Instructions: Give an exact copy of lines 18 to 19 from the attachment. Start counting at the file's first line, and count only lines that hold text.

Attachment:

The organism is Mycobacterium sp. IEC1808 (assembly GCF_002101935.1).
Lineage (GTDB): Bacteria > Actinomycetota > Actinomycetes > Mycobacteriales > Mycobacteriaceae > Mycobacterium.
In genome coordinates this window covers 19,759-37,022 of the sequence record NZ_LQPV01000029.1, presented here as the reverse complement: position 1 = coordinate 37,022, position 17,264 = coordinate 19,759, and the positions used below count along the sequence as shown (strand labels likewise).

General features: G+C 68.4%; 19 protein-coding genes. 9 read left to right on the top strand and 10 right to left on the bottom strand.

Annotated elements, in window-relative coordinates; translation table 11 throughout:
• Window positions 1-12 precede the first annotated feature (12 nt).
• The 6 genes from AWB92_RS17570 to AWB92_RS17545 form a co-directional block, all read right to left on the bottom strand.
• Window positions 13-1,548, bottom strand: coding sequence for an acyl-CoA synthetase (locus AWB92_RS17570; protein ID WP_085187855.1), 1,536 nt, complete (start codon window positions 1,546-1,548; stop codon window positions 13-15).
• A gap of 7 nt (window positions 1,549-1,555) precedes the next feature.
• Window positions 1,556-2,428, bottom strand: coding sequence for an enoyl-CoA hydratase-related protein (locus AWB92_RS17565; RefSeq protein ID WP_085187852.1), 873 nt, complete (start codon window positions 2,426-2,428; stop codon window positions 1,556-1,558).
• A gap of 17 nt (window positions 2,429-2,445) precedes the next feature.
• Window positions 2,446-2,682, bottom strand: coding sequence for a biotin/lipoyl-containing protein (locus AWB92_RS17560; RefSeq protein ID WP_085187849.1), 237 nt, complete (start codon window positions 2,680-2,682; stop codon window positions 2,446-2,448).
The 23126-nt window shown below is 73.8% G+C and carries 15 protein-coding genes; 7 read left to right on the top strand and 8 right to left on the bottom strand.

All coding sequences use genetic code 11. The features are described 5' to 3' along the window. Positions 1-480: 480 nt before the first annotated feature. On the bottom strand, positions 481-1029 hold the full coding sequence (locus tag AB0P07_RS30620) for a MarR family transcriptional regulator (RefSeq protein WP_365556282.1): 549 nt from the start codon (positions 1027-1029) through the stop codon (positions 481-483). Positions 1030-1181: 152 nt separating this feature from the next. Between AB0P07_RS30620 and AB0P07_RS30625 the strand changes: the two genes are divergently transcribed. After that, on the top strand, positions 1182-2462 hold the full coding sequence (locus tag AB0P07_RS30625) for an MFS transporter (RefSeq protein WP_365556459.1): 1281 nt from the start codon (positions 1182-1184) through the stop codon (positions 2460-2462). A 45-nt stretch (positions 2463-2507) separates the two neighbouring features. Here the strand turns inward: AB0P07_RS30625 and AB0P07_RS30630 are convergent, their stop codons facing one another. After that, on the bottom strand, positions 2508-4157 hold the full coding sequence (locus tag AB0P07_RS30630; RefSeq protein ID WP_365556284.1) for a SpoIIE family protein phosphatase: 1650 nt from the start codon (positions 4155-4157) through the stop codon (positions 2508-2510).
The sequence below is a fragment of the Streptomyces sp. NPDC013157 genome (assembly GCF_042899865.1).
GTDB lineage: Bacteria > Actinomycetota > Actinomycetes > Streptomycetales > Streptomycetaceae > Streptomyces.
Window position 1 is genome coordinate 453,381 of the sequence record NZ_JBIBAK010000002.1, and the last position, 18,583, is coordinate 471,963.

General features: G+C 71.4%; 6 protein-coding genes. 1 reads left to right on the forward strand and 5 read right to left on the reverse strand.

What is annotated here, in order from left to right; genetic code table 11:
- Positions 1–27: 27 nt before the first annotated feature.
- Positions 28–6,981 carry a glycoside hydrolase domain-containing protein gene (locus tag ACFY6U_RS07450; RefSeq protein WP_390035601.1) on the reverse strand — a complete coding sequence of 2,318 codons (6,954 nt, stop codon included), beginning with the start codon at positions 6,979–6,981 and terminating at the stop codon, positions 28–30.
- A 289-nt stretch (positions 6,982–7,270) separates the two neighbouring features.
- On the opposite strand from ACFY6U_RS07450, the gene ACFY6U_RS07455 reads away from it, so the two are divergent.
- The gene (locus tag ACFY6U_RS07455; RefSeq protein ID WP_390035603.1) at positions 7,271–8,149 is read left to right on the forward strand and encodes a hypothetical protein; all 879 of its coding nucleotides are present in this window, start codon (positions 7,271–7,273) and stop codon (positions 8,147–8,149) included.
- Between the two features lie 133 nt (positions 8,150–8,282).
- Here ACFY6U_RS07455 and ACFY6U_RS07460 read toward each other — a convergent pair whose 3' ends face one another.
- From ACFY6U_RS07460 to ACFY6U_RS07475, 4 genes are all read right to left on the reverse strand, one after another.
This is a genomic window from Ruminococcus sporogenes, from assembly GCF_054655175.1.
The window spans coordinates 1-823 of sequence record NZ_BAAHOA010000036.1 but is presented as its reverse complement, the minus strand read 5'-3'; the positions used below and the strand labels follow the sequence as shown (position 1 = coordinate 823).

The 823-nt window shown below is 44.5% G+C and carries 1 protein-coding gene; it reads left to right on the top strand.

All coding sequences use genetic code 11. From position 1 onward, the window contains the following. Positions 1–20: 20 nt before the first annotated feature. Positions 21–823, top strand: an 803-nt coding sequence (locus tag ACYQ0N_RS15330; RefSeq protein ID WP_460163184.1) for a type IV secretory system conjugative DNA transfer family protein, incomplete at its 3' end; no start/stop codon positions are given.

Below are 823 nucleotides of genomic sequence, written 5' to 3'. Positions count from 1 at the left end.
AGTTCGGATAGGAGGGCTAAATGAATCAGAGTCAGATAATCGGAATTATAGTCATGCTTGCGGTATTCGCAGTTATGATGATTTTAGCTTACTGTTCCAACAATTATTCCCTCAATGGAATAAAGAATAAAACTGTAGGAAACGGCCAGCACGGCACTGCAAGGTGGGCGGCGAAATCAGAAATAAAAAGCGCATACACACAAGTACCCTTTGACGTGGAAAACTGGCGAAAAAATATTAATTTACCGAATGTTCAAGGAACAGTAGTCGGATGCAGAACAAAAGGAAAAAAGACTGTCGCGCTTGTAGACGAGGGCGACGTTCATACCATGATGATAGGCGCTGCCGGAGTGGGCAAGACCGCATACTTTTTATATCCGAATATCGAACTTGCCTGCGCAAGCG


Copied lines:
General features: G+C 71.4%; 6 protein-coding genes. 1 reads left to right on the forward strand and 5 read right to left on the reverse strand.

What is annotated here, in order from left to right; genetic code table 11: